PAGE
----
Please join me in a journey back in time, back to the middle of July when I had a clinic that I haven't blogged about yet, mostly because I needed some time to get perspective. This was a clinic with Elaine, and it fell between my questionably beneficial clinic with Robin and the last show.
I have ridden with Elaine twice before (June 2016 and September 2016). I credit her with pretty much fixing my entire leg position in one lesson, so I was excited to see what we'd learn this time around. It was a two-day mid-week clinic but I was scheduled for evening slots so I was able to haul there after work.
At the start of Day One, I was impressed that Elaine remembered my name and my horse. Clinicians can have a lot of horse and riders pass by their eyes so I never expect to be remembered. Elaine had me warm-up as I wanted while she watched. I did my normal routine of lateral work, getting Kachina to move her hips, ribcage and shoulders in turn at the walk. I then did some circles and patterns around the arena at walk and trot. I was a bit stressed out to have my warm-up critiqued, but I was pleased because Kachina was listening well and I knew we were showing visible improvement from September.
Elaine seemed to agree because she brought me into the center and said that we were going to introduce a new concept now that Kachina was better at bit responses and rhythm which were the focus of previous clinics.
She launched into an explanation of a concept that was almost entirely new to me:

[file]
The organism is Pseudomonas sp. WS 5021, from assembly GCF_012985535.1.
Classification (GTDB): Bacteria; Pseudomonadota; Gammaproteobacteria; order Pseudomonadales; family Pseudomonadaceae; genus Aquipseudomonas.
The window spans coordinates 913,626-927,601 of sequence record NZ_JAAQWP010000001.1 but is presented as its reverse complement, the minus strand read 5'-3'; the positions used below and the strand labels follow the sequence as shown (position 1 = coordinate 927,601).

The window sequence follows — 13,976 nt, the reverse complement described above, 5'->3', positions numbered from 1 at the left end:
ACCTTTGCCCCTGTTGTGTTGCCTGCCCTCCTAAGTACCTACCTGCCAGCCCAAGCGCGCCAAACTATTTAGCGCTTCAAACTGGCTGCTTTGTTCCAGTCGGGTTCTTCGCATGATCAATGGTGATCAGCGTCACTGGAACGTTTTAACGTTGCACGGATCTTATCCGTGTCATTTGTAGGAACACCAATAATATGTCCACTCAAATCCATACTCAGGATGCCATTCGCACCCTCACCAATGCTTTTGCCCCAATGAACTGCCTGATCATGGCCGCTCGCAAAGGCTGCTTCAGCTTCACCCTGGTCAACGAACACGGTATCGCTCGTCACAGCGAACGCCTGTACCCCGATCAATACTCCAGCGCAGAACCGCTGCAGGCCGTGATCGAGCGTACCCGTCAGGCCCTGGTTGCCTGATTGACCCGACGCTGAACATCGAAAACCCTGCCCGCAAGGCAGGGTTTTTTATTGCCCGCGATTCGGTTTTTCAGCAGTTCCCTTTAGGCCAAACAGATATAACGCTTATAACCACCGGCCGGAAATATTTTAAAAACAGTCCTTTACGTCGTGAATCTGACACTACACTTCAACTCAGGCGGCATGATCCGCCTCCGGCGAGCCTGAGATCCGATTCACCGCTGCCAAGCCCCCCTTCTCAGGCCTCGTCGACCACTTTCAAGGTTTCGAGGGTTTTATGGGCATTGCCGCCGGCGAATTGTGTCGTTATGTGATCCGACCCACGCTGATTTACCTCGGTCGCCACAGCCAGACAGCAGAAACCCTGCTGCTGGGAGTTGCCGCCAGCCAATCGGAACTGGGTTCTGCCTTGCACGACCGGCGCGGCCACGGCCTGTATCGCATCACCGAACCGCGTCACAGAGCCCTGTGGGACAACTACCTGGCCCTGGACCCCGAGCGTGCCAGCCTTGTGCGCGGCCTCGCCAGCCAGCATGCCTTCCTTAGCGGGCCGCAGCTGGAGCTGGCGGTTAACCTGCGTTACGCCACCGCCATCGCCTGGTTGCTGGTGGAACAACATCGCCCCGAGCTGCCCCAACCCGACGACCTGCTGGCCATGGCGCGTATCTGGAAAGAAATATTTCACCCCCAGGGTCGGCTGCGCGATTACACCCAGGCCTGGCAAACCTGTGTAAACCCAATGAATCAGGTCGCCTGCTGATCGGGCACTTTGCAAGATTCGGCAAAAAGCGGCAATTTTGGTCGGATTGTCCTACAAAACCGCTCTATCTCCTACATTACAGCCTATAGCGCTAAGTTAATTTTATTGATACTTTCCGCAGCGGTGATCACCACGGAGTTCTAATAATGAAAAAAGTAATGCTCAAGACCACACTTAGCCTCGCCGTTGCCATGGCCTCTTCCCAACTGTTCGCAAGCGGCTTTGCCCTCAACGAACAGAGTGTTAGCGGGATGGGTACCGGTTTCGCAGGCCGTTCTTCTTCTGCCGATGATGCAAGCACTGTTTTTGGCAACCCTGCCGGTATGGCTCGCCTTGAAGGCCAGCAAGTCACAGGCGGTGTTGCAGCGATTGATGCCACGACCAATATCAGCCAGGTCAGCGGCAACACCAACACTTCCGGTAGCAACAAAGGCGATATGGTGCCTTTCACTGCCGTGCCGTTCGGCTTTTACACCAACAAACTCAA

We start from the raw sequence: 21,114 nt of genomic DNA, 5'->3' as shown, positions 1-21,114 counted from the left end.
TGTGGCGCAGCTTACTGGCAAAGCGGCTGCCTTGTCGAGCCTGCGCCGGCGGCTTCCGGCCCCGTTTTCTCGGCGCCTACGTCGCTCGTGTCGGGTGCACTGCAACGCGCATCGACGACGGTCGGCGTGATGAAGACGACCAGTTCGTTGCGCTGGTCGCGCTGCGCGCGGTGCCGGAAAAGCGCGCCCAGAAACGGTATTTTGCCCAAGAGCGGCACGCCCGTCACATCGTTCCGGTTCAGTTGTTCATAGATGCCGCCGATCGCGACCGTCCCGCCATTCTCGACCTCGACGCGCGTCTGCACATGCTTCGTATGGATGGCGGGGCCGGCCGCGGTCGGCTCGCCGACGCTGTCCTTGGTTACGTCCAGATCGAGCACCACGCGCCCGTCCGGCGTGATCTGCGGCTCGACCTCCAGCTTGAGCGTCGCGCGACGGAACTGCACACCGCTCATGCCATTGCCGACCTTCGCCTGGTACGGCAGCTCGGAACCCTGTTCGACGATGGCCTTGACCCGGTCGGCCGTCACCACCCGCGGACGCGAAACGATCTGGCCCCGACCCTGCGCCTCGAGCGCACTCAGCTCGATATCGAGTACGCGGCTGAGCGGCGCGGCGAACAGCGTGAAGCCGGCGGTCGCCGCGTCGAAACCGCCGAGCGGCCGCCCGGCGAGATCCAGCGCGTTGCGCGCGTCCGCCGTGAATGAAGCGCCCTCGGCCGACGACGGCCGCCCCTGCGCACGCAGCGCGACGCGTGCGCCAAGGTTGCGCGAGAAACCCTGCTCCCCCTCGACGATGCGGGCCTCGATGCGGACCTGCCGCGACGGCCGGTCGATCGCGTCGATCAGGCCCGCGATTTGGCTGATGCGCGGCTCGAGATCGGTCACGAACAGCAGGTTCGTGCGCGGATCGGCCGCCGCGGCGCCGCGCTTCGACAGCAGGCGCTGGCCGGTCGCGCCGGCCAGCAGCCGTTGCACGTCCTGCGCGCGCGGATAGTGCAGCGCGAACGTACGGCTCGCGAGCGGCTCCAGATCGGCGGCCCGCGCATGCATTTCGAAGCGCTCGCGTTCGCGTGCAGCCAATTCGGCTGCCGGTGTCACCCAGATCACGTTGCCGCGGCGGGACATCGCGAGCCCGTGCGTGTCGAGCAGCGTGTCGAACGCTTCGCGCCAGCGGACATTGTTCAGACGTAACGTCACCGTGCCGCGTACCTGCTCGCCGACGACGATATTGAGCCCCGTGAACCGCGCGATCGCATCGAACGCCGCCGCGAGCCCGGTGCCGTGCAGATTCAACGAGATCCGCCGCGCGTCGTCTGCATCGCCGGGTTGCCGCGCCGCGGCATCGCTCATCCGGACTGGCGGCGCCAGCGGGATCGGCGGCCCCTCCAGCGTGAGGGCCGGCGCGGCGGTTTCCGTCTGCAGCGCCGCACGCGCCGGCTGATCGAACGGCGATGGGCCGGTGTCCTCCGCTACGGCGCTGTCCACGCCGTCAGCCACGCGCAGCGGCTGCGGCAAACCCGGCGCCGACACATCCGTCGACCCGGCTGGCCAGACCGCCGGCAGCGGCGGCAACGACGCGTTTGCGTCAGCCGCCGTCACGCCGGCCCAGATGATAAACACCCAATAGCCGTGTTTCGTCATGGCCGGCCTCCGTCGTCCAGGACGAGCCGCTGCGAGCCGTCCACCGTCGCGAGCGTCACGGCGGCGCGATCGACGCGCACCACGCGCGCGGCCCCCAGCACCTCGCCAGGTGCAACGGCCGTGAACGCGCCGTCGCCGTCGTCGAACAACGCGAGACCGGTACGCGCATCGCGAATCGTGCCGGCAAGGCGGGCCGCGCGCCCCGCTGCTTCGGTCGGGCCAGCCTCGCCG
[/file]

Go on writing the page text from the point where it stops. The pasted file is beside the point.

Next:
- horses have a natural curve to their spine
- horses can't comfortable change the curve of their spine until they are relaxed over their topline
- when warming up we shouldn't force them to bend against their natural curve until they are relaxed over their back and consistently carrying their head about even with their withers
- massaging the horse's ribcage with your heel or spur on the side that is inside the natural curve (so right side if the horse is bent right) will hit an acupuncture point that will encourage the horse to drop their head and relax over the back
- when warming up you should keep on large figures, and go with whatever side bend the horse picks but keep using the inside leg (relative to the spine) to get the horse to drop their head and relax
- if the horse tries to respond to your inside leg by speeding up or moving sideways, resist the movement by holding with your seat and arms, but don't pull
- work both directions but you will be counter-bent in one direction
- most horses have a side that they like to stay curved to more (I interpreted this to mean the horse's hollow side like Sandra has taught me), however, if the horse naturally changes the bend themselves, go with it and start using the new bend and new inside leg
- only start asking the horse to change bend once they have been keeping their head level and relaxed for a consistent amount of time
- this whole approach is especially important for warming up on show days when the horse may be more tense and may want to be counterbent to the outside to look at things: don't force a change in bend too early
I didn't quite buy the whole explanation (namely the acupuncture point that apparently is conveniently located exactly where your heel falls), but that doesn't mean the approach as a whole doesn't work. I've had good experiences with Elaine in the past and my general philosophy with trainers is to try their approach before knocking it (unless it's something obviously crazy). I was wanting to learn and work on something new and so I was excited to try this.